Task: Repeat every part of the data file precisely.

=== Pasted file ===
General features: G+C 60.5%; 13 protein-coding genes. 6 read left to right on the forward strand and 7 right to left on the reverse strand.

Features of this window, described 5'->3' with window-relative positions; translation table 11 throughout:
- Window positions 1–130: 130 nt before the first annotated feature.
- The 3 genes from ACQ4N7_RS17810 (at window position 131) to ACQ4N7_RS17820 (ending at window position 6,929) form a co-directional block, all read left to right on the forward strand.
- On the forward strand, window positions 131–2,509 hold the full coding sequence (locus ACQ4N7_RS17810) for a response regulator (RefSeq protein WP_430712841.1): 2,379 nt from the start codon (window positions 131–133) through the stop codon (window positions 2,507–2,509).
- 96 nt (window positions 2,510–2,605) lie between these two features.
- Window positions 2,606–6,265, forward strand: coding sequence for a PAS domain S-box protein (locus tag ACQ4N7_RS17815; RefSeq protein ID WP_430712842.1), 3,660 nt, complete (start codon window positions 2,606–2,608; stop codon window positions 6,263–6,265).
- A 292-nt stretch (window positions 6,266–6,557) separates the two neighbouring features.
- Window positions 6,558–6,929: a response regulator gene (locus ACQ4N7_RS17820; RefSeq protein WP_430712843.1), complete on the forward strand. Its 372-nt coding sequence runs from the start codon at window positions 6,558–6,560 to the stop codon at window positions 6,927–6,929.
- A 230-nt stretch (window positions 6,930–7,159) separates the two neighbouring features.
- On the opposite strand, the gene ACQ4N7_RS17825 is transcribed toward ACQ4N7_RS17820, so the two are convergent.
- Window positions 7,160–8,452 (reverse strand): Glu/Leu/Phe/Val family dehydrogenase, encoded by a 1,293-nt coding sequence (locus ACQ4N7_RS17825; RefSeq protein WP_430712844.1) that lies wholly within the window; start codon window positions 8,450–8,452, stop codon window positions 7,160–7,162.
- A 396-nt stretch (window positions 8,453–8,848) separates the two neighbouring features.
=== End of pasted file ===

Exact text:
General features: G+C 60.5%; 13 protein-coding genes. 6 read left to right on the forward strand and 7 right to left on the reverse strand.

Features of this window, described 5'->3' with window-relative positions; translation table 11 throughout:
- Window positions 1–130: 130 nt before the first annotated feature.
- The 3 genes from ACQ4N7_RS17810 (at window position 131) to ACQ4N7_RS17820 (ending at window position 6,929) form a co-directional block, all read left to right on the forward strand.
- On the forward strand, window positions 131–2,509 hold the full coding sequence (locus ACQ4N7_RS17810) for a response regulator (RefSeq protein WP_430712841.1): 2,379 nt from the start codon (window positions 131–133) through the stop codon (window positions 2,507–2,509).
- 96 nt (window positions 2,510–2,605) lie between these two features.
- Window positions 2,606–6,265, forward strand: coding sequence for a PAS domain S-box protein (locus tag ACQ4N7_RS17815; RefSeq protein ID WP_430712842.1), 3,660 nt, complete (start codon window positions 2,606–2,608; stop codon window positions 6,263–6,265).
- A 292-nt stretch (window positions 6,266–6,557) separates the two neighbouring features.
- Window positions 6,558–6,929: a response regulator gene (locus ACQ4N7_RS17820; RefSeq protein WP_430712843.1), complete on the forward strand. Its 372-nt coding sequence runs from the start codon at window positions 6,558–6,560 to the stop codon at window positions 6,927–6,929.
- A 230-nt stretch (window positions 6,930–7,159) separates the two neighbouring features.
- On the opposite strand, the gene ACQ4N7_RS17825 is transcribed toward ACQ4N7_RS17820, so the two are convergent.
- Window positions 7,160–8,452 (reverse strand): Glu/Leu/Phe/Val family dehydrogenase, encoded by a 1,293-nt coding sequence (locus ACQ4N7_RS17825; RefSeq protein WP_430712844.1) that lies wholly within the window; start codon window positions 8,450–8,452, stop codon window positions 7,160–7,162.
- A 396-nt stretch (window positions 8,453–8,848) separates the two neighbouring features.